linkFirst() and linkLast() have similar logic, so analyze linkFirst
// Insert an element into the head node private void linkFirst(E e) { final Node<E> f = first; // current first node // A new node is created, with null as the previous node, e as the value, and the current first node as the next node final Node<E> newNode = new Node<>(null, e, f); first = newNode; // Set the newly created node as the first node if (f == null) // The current first node is empty, indicating that the list is empty last = newNode; // So the last node is the currently inserted node else // The current first node is not empty, indicating that the list is not empty f.prev = newNode; // The node inserted on the connection at the head of the current list size++; modCount++; }
time complexity
The add() method has three ways of adding, head insertion, tail insertion, middle insertion, head insertion and tail time complexity being O(1), because the previous node does not need to be found through traversal, but time complexity is O(N), because you need to call node(int index) to find the element corresponding to the subscript, and then insert after it
get()
public E get(int index) { // Check whether index is out of bounds, as analyzed above checkElementIndex(index); return node(index).item; } Node<E> node(int index) { // If index is less than half of size, search from the beginning if (index < (size >> 1)) { Node<E> x = first; // Find from the beginning until i == index for (int i = 0; i < index; i++) x = x.next; return x; } else { // If index is greater than half of size, search from the end Node<E> x = last; for (int i = size  1; i > index; i) x = x.prev; return x; } }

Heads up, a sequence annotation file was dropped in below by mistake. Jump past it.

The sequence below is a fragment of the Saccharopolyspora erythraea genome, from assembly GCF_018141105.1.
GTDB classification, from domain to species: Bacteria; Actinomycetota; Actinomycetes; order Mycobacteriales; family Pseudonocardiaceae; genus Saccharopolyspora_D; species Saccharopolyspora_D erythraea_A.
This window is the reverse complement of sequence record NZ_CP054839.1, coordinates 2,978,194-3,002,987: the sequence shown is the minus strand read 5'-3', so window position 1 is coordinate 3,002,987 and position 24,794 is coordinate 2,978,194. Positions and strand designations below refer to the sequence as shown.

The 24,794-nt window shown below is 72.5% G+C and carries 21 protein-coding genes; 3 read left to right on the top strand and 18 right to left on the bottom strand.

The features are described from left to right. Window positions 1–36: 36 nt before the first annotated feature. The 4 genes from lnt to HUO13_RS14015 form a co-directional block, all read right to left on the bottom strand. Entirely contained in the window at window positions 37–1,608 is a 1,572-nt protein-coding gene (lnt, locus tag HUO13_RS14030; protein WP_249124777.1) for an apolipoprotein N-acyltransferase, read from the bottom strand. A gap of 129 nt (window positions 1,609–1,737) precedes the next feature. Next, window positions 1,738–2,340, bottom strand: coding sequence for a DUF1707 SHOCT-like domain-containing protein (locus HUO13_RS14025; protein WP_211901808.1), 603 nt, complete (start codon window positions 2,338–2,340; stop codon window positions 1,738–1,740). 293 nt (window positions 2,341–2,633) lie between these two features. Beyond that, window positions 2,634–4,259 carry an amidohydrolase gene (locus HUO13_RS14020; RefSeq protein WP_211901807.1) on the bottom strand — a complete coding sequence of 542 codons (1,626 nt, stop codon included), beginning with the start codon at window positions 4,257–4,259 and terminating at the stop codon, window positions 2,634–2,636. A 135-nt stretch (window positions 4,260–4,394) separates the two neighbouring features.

getFirst() and getLast()
public E getFirst() { final Node<E> f = first; if (f == null) throw new NoSuchElementException(); return f.item; } public E getLast() { final Node<E> l = last; if (l == null) throw new NoSuchElementException(); return l.item; }
time complexity
The time complexity of the get() method is also described separately, because the LinkendList implementation holds the head and tail elements, so it can be obtained directly, and time complexity is O(1), but if it is obtained from the subscript, then the element corresponding to the subscript must be retrieved through traversal, and time complexity is O(N)
remove()
public E remove(int index) { // Check if index is out of bounds checkElementIndex(index); return unlink(node(index)); } public E removeFirst() { final Node<E> f = first; if (f == null) throw new NoSuchElementException(); return unlinkFirst(f); } public E removeLast() { final Node<E> l = last; if (l == null) throw new NoSuchElementException(); return unlinkLast(l); }
It can be seen that the remove() method is similar to the add() method, and it also calls unlink() unlinkFirst() unlinkLast() respectively, which means to delete a node, delete the head node, and delete the tail node.